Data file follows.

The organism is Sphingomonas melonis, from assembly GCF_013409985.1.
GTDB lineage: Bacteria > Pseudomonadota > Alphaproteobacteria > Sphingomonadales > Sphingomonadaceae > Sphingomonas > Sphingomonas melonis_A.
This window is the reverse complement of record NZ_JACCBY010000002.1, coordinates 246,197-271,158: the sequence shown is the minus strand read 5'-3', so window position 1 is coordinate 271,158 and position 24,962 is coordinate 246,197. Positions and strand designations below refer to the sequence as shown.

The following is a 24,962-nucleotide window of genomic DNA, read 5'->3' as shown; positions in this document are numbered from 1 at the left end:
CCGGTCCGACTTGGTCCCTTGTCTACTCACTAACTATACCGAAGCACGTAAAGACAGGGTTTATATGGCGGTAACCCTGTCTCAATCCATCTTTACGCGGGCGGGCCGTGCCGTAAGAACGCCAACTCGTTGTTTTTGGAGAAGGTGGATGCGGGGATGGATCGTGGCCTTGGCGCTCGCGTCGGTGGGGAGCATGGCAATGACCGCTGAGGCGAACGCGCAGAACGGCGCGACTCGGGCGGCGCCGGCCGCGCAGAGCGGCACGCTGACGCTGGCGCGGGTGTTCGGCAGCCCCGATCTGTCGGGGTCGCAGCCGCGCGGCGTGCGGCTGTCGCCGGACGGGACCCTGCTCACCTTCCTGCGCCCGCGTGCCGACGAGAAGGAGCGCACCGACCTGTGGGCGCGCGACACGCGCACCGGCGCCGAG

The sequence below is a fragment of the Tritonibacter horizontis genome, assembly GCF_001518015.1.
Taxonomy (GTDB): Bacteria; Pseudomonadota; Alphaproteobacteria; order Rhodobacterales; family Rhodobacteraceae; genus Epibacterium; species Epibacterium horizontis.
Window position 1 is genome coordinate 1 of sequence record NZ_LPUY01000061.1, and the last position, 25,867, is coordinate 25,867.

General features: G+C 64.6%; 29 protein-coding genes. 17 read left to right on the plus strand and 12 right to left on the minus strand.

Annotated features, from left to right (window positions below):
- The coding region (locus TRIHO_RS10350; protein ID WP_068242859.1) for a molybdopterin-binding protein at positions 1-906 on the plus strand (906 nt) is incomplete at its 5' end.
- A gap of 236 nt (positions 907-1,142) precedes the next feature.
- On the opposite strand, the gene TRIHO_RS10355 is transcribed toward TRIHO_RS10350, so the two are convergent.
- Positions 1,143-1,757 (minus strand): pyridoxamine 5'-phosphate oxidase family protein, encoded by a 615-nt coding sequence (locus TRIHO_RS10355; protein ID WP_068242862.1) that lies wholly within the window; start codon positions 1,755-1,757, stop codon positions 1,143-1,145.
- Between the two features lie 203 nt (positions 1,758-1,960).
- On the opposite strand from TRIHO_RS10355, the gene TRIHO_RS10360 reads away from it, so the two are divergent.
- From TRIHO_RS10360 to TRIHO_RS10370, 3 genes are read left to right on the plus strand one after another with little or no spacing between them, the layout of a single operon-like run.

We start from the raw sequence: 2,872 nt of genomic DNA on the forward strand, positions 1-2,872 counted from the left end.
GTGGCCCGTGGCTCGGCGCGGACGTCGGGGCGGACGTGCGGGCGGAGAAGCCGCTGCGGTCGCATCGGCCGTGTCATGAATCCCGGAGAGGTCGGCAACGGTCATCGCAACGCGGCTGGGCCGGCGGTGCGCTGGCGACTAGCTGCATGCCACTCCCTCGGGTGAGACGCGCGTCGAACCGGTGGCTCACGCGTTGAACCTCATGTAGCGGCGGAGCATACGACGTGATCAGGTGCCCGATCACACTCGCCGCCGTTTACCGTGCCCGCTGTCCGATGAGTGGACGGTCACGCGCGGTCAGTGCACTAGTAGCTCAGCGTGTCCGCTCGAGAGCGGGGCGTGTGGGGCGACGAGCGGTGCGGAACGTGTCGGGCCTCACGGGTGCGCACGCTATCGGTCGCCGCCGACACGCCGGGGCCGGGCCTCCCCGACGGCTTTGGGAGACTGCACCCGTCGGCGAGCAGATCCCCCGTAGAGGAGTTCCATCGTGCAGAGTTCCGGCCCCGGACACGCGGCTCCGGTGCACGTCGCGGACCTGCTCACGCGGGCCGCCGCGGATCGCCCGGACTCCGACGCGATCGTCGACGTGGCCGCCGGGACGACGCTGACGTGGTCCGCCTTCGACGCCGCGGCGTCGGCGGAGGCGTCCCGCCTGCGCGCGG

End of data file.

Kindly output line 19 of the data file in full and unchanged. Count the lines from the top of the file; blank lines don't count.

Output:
GTGGCCCGTGGCTCGGCGCGGACGTCGGGGCGGACGTGCGGGCGGAGAAGCCGCTGCGGTCGCATCGGCCGTGTCATGAATCCCGGAGAGGTCGGCAACGGTCATCGCAACGCGGCTGGGCCGGCGGTGCGCTGGCGACTAGCTGCATGCCACTCCCTCGGGTGAGACGCGCGTCGAACCGGTGGCTCACGCGTTGAACCTCATGTAGCGGCGGAGCATACGACGTGATCAGGTGCCCGATCACACTCGCCGCCGTTTACCGTGCCCGCTGTCCGATGAGTGGACGGTCACGCGCGGTCAGTGCACTAGTAGCTCAGCGTGTCCGCTCGAGAGCGGGGCGTGTGGGGCGACGAGCGGTGCGGAACGTGTCGGGCCTCACGGGTGCGCACGCTATCGGTCGCCGCCGACACGCCGGGGCCGGGCCTCCCCGACGGCTTTGGGAGACTGCACCCGTCGGCGAGCAGATCCCCCGTAGAGGAGTTCCATCGTGCAGAGTTCCGGCCCCGGACACGCGGCTCCGGTGCACGTCGCGGACCTGCTCACGCGGGCCGCCGCGGATCGCCCGGACTCCGACGCGATCGTCGACGTGGCCGCCGGGACGACGCTGACGTGGTCCGCCTTCGACGCCGCGGCGTCGGCGGAGGCGTCCCGCCTGCGCGCGG